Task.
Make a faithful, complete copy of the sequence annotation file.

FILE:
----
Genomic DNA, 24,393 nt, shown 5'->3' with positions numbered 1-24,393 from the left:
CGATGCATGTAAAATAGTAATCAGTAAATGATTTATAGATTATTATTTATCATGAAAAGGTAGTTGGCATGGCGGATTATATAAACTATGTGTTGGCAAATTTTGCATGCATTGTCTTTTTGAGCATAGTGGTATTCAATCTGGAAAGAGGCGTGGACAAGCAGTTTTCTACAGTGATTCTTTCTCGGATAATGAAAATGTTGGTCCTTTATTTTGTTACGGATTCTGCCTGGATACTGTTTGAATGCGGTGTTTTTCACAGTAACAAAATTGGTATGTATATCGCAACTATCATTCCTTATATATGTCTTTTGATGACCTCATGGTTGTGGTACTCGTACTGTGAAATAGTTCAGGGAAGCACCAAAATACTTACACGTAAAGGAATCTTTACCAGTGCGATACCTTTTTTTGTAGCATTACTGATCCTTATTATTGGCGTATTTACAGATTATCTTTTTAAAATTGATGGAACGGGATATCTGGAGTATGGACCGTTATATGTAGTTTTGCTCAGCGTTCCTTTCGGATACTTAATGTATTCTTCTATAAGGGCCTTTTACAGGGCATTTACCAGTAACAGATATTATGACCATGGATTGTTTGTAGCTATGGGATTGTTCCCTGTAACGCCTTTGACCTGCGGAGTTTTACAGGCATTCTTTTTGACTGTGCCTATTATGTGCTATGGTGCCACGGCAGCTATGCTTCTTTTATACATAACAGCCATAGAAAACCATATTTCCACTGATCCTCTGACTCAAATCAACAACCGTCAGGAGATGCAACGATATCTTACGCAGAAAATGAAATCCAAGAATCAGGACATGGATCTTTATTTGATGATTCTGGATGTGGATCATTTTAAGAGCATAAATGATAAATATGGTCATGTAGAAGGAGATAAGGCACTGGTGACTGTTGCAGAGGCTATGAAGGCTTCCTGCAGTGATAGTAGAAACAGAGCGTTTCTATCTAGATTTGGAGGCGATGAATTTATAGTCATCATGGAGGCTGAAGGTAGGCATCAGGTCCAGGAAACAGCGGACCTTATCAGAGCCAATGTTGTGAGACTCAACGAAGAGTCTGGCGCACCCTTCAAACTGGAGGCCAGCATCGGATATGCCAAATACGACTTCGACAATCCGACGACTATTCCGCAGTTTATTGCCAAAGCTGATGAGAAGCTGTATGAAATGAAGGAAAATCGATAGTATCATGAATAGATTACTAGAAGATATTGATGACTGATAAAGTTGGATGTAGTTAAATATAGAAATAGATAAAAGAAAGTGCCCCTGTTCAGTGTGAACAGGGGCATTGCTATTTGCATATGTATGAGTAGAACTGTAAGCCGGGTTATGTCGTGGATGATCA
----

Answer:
Genomic DNA, 24,393 nt, shown 5'->3' with positions numbered 1-24,393 from the left:
CGATGCATGTAAAATAGTAATCAGTAAATGATTTATAGATTATTATTTATCATGAAAAGGTAGTTGGCATGGCGGATTATATAAACTATGTGTTGGCAAATTTTGCATGCATTGTCTTTTTGAGCATAGTGGTATTCAATCTGGAAAGAGGCGTGGACAAGCAGTTTTCTACAGTGATTCTTTCTCGGATAATGAAAATGTTGGTCCTTTATTTTGTTACGGATTCTGCCTGGATACTGTTTGAATGCGGTGTTTTTCACAGTAACAAAATTGGTATGTATATCGCAACTATCATTCCTTATATATGTCTTTTGATGACCTCATGGTTGTGGTACTCGTACTGTGAAATAGTTCAGGGAAGCACCAAAATACTTACACGTAAAGGAATCTTTACCAGTGCGATACCTTTTTTTGTAGCATTACTGATCCTTATTATTGGCGTATTTACAGATTATCTTTTTAAAATTGATGGAACGGGATATCTGGAGTATGGACCGTTATATGTAGTTTTGCTCAGCGTTCCTTTCGGATACTTAATGTATTCTTCTATAAGGGCCTTTTACAGGGCATTTACCAGTAACAGATATTATGACCATGGATTGTTTGTAGCTATGGGATTGTTCCCTGTAACGCCTTTGACCTGCGGAGTTTTACAGGCATTCTTTTTGACTGTGCCTATTATGTGCTATGGTGCCACGGCAGCTATGCTTCTTTTATACATAACAGCCATAGAAAACCATATTTCCACTGATCCTCTGACTCAAATCAACAACCGTCAGGAGATGCAACGATATCTTACGCAGAAAATGAAATCCAAGAATCAGGACATGGATCTTTATTTGATGATTCTGGATGTGGATCATTTTAAGAGCATAAATGATAAATATGGTCATGTAGAAGGAGATAAGGCACTGGTGACTGTTGCAGAGGCTATGAAGGCTTCCTGCAGTGATAGTAGAAACAGAGCGTTTCTATCTAGATTTGGAGGCGATGAATTTATAGTCATCATGGAGGCTGAAGGTAGGCATCAGGTCCAGGAAACAGCGGACCTTATCAGAGCCAATGTTGTGAGACTCAACGAAGAGTCTGGCGCACCCTTCAAACTGGAGGCCAGCATCGGATATGCCAAATACGACTTCGACAATCCGACGACTATTCCGCAGTTTATTGCCAAAGCTGATGAGAAGCTGTATGAAATGAAGGAAAATCGATAGTATCATGAATAGATTACTAGAAGATATTGATGACTGATAAAGTTGGATGTAGTTAAATATAGAAATAGATAAAAGAAAGTGCCCCTGTTCAGTGTGAACAGGGGCATTGCTATTTGCATATGTATGAGTAGAACTGTAAGCCGGGTTATGTCGTGGATGATCA